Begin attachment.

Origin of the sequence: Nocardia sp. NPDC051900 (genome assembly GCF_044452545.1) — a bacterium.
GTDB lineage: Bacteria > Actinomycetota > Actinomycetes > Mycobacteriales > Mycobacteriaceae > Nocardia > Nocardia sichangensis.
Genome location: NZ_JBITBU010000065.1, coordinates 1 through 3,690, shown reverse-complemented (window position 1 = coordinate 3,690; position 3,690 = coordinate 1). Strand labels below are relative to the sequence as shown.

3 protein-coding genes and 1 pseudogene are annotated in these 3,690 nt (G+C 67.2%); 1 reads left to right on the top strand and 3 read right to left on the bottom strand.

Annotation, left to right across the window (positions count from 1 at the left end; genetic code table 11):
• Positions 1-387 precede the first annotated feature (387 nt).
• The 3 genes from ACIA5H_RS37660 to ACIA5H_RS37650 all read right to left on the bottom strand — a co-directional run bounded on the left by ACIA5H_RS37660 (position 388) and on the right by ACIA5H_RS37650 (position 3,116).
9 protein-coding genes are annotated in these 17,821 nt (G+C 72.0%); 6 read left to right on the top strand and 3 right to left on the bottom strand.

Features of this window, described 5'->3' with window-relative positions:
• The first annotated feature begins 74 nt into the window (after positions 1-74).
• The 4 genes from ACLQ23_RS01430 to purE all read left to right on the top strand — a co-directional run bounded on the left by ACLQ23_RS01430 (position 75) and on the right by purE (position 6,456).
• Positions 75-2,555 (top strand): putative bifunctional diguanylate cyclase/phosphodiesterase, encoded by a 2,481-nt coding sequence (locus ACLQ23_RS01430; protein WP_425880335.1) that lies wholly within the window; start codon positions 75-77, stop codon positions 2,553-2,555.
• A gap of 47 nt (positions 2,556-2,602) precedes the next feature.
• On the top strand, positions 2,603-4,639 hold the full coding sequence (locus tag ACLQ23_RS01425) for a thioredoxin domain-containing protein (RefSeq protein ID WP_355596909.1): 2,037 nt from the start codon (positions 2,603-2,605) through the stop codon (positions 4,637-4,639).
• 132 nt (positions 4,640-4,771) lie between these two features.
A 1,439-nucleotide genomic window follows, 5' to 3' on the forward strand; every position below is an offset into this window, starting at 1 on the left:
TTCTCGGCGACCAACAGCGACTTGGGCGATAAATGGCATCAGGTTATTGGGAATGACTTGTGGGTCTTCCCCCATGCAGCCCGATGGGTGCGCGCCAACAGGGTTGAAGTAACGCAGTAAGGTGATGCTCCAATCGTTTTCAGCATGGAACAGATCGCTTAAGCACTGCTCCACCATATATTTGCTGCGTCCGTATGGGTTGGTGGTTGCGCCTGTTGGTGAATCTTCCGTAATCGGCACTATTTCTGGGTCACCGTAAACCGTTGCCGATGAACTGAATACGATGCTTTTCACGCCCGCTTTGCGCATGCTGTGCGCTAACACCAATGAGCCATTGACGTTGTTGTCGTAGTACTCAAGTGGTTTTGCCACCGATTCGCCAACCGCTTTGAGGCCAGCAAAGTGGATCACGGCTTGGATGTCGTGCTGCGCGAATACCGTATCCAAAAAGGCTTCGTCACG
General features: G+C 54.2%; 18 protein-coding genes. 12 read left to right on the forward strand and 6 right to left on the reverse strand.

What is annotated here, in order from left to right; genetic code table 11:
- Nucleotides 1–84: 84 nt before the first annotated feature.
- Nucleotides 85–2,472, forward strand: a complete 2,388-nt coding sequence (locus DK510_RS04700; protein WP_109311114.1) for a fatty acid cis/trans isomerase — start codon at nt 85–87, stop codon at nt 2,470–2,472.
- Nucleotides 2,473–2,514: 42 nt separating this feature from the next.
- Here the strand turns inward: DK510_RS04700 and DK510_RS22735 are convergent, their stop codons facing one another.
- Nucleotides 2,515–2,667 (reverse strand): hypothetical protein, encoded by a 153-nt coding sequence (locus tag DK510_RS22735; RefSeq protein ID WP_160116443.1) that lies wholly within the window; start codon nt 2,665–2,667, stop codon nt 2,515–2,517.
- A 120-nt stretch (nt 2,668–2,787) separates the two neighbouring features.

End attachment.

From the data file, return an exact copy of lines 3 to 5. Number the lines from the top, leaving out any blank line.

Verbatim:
Genome location: NZ_JBITBU010000065.1, coordinates 1 through 3,690, shown reverse-complemented (window position 1 = coordinate 3,690; position 3,690 = coordinate 1). Strand labels below are relative to the sequence as shown.

3 protein-coding genes and 1 pseudogene are annotated in these 3,690 nt (G+C 67.2%); 1 reads left to right on the top strand and 3 read right to left on the bottom strand.

Annotation, left to right across the window (positions count from 1 at the left end; genetic code table 11):